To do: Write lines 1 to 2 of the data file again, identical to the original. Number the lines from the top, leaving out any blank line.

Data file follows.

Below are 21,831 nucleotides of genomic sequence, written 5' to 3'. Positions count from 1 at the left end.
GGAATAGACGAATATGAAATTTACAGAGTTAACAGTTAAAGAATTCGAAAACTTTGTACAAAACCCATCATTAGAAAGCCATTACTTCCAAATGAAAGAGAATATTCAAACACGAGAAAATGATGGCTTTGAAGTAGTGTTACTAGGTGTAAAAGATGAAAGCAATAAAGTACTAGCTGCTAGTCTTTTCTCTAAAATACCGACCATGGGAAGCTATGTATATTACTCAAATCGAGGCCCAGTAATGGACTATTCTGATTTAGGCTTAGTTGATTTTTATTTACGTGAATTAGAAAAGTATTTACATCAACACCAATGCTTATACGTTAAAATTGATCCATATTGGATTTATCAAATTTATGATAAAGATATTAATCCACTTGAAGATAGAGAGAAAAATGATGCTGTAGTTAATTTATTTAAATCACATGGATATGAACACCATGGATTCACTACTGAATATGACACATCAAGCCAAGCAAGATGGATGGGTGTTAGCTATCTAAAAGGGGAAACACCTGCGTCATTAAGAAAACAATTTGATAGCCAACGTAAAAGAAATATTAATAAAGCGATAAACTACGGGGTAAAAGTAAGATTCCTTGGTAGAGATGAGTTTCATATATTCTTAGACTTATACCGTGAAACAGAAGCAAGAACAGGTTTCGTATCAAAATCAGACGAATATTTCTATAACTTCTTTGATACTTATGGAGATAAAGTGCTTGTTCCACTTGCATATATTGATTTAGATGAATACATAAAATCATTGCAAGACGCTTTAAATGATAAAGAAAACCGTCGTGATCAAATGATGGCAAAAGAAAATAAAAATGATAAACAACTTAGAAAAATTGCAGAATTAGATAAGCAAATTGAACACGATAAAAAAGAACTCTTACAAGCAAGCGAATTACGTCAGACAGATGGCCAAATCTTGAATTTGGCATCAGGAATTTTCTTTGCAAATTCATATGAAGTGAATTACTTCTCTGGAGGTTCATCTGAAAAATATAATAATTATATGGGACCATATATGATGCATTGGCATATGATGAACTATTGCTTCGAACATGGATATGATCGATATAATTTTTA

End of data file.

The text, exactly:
Below are 21,831 nucleotides of genomic sequence, written 5' to 3'. Positions count from 1 at the left end.
GGAATAGACGAATATGAAATTTACAGAGTTAACAGTTAAAGAATTCGAAAACTTTGTACAAAACCCATCATTAGAAAGCCATTACTTCCAAATGAAAGAGAATATTCAAACACGAGAAAATGATGGCTTTGAAGTAGTGTTACTAGGTGTAAAAGATGAAAGCAATAAAGTACTAGCTGCTAGTCTTTTCTCTAAAATACCGACCATGGGAAGCTATGTATATTACTCAAATCGAGGCCCAGTAATGGACTATTCTGATTTAGGCTTAGTTGATTTTTATTTACGTGAATTAGAAAAGTATTTACATCAACACCAATGCTTATACGTTAAAATTGATCCATATTGGATTTATCAAATTTATGATAAAGATATTAATCCACTTGAAGATAGAGAGAAAAATGATGCTGTAGTTAATTTATTTAAATCACATGGATATGAACACCATGGATTCACTACTGAATATGACACATCAAGCCAAGCAAGATGGATGGGTGTTAGCTATCTAAAAGGGGAAACACCTGCGTCATTAAGAAAACAATTTGATAGCCAACGTAAAAGAAATATTAATAAAGCGATAAACTACGGGGTAAAAGTAAGATTCCTTGGTAGAGATGAGTTTCATATATTCTTAGACTTATACCGTGAAACAGAAGCAAGAACAGGTTTCGTATCAAAATCAGACGAATATTTCTATAACTTCTTTGATACTTATGGAGATAAAGTGCTTGTTCCACTTGCATATATTGATTTAGATGAATACATAAAATCATTGCAAGACGCTTTAAATGATAAAGAAAACCGTCGTGATCAAATGATGGCAAAAGAAAATAAAAATGATAAACAACTTAGAAAAATTGCAGAATTAGATAAGCAAATTGAACACGATAAAAAAGAACTCTTACAAGCAAGCGAATTACGTCAGACAGATGGCCAAATCTTGAATTTGGCATCAGGAATTTTCTTTGCAAATTCATATGAAGTGAATTACTTCTCTGGAGGTTCATCTGAAAAATATAATAATTATATGGGACCATATATGATGCATTGGCATATGATGAACTATTGCTTCGAACATGGATATGATCGATATAATTTTTA